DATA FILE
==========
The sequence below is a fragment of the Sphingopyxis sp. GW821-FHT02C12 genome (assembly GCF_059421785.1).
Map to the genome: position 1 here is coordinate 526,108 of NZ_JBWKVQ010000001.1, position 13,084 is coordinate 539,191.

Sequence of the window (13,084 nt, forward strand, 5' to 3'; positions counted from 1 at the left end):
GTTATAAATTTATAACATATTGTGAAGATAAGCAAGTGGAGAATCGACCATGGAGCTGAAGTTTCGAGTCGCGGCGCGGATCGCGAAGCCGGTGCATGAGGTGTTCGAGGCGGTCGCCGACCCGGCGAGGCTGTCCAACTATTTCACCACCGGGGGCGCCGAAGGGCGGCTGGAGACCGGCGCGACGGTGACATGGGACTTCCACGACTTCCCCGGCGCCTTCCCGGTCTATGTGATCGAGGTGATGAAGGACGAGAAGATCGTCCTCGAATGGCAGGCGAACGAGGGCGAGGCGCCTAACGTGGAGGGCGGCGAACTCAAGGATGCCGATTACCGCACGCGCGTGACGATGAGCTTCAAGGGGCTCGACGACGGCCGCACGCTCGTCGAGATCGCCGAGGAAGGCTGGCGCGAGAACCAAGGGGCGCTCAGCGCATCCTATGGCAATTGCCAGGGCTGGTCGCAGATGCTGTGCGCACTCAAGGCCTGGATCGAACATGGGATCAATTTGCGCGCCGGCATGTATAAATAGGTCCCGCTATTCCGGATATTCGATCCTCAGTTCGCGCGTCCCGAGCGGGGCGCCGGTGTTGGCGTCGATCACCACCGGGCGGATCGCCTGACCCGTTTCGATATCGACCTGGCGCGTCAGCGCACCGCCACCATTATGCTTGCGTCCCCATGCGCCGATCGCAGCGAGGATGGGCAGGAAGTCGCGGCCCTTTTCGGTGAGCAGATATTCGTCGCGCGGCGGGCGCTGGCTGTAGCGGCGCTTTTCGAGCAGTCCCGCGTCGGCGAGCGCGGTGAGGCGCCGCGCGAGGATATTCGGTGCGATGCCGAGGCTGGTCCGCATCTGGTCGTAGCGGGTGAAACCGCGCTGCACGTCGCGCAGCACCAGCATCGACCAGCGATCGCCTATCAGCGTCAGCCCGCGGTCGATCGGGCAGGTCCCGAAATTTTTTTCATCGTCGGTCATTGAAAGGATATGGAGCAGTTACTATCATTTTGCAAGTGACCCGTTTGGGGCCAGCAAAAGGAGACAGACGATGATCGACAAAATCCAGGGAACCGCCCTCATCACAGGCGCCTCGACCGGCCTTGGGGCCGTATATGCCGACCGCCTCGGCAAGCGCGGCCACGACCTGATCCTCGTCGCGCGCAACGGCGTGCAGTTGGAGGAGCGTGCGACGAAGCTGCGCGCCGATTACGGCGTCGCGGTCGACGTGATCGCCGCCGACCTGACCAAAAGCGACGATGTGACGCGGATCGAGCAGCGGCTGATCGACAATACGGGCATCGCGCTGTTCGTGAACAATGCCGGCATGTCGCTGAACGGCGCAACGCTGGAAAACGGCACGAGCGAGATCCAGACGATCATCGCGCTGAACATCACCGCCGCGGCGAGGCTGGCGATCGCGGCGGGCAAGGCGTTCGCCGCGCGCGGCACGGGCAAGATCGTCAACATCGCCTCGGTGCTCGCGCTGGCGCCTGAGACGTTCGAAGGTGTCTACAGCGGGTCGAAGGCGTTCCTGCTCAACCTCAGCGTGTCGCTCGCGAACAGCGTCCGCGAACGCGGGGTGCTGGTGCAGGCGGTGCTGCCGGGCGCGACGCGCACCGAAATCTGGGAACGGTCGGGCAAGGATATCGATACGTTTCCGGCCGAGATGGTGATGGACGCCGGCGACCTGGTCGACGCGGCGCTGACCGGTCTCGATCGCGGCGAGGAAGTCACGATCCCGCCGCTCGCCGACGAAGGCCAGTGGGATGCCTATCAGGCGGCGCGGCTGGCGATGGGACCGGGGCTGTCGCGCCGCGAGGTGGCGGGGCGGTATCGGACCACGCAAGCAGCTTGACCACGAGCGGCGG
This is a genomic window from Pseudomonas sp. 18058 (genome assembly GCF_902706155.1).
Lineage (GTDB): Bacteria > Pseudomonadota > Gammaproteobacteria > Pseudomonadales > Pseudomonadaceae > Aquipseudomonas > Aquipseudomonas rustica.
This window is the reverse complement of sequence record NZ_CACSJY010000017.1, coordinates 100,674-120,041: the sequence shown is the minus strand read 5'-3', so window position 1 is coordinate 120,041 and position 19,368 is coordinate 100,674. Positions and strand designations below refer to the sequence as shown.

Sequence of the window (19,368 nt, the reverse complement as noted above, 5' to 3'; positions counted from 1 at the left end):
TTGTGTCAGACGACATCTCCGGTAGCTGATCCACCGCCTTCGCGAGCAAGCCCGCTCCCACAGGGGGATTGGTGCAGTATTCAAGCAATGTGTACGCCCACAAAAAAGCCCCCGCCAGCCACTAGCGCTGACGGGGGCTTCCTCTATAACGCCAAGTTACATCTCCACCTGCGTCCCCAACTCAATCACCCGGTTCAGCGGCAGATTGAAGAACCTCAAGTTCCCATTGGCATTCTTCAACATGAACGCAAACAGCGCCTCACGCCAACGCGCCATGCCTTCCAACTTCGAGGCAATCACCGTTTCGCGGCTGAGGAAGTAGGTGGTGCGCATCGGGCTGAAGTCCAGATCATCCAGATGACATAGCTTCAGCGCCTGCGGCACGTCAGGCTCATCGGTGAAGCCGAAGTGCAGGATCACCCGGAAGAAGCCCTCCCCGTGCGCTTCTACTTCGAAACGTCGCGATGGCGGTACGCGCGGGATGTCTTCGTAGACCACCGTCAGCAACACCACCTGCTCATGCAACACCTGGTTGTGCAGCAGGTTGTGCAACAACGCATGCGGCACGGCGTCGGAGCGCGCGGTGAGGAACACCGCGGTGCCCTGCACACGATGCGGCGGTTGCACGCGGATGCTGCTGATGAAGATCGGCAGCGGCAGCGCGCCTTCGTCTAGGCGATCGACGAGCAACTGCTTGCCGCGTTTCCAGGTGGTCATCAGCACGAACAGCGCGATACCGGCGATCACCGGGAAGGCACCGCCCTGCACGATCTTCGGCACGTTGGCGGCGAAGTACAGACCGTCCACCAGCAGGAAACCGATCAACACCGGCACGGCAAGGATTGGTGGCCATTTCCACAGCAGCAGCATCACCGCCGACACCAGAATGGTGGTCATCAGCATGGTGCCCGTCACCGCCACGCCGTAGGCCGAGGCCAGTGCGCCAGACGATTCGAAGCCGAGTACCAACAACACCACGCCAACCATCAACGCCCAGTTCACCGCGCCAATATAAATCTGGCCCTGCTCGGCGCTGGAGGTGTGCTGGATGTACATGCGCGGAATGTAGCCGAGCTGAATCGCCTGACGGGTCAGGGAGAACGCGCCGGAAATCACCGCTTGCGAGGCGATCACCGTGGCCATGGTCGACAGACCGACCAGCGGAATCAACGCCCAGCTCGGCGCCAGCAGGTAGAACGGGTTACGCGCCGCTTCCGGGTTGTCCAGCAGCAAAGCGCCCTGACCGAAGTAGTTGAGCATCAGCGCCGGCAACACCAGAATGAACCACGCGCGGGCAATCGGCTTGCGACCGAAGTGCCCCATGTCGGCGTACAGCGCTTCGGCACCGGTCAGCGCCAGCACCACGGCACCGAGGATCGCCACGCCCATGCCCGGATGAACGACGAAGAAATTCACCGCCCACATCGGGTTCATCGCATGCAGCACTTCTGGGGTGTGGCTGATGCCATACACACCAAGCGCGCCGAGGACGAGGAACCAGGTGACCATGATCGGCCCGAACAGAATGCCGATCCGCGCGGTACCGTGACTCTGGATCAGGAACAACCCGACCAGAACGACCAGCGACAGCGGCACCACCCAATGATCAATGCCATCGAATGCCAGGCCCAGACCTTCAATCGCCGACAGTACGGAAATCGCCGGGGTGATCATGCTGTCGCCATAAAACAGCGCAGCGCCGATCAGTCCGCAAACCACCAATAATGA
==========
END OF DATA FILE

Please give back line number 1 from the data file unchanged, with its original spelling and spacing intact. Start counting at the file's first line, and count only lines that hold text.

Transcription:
The sequence below is a fragment of the Sphingopyxis sp. GW821-FHT02C12 genome (assembly GCF_059421785.1).